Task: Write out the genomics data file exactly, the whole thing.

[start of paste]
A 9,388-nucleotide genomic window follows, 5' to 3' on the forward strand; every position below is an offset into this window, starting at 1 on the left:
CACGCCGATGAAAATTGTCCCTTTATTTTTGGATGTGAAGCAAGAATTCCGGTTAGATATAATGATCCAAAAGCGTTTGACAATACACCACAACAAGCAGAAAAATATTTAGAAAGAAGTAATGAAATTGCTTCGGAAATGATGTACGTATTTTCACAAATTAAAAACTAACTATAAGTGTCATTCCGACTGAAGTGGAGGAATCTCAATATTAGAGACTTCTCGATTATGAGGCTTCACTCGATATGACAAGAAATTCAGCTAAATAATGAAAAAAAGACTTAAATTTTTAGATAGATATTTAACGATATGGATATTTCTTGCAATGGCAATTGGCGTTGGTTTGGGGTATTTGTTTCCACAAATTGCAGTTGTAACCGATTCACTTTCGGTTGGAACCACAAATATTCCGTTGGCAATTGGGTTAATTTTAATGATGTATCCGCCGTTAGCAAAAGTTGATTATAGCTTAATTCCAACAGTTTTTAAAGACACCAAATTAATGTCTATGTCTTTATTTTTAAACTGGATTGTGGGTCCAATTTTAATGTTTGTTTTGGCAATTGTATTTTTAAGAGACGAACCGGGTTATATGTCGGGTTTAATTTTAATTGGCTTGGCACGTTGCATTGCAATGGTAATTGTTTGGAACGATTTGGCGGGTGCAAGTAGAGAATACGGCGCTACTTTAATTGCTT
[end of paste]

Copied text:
A 9,388-nucleotide genomic window follows, 5' to 3' on the forward strand; every position below is an offset into this window, starting at 1 on the left:
CACGCCGATGAAAATTGTCCCTTTATTTTTGGATGTGAAGCAAGAATTCCGGTTAGATATAATGATCCAAAAGCGTTTGACAATACACCACAACAAGCAGAAAAATATTTAGAAAGAAGTAATGAAATTGCTTCGGAAATGATGTACGTATTTTCACAAATTAAAAACTAACTATAAGTGTCATTCCGACTGAAGTGGAGGAATCTCAATATTAGAGACTTCTCGATTATGAGGCTTCACTCGATATGACAAGAAATTCAGCTAAATAATGAAAAAAAGACTTAAATTTTTAGATAGATATTTAACGATATGGATATTTCTTGCAATGGCAATTGGCGTTGGTTTGGGGTATTTGTTTCCACAAATTGCAGTTGTAACCGATTCACTTTCGGTTGGAACCACAAATATTCCGTTGGCAATTGGGTTAATTTTAATGATGTATCCGCCGTTAGCAAAAGTTGATTATAGCTTAATTCCAACAGTTTTTAAAGACACCAAATTAATGTCTATGTCTTTATTTTTAAACTGGATTGTGGGTCCAATTTTAATGTTTGTTTTGGCAATTGTATTTTTAAGAGACGAACCGGGTTATATGTCGGGTTTAATTTTAATTGGCTTGGCACGTTGCATTGCAATGGTAATTGTTTGGAACGATTTGGCGGGTGCAAGTAGAGAATACGGCGCTACTTTAATTGCTT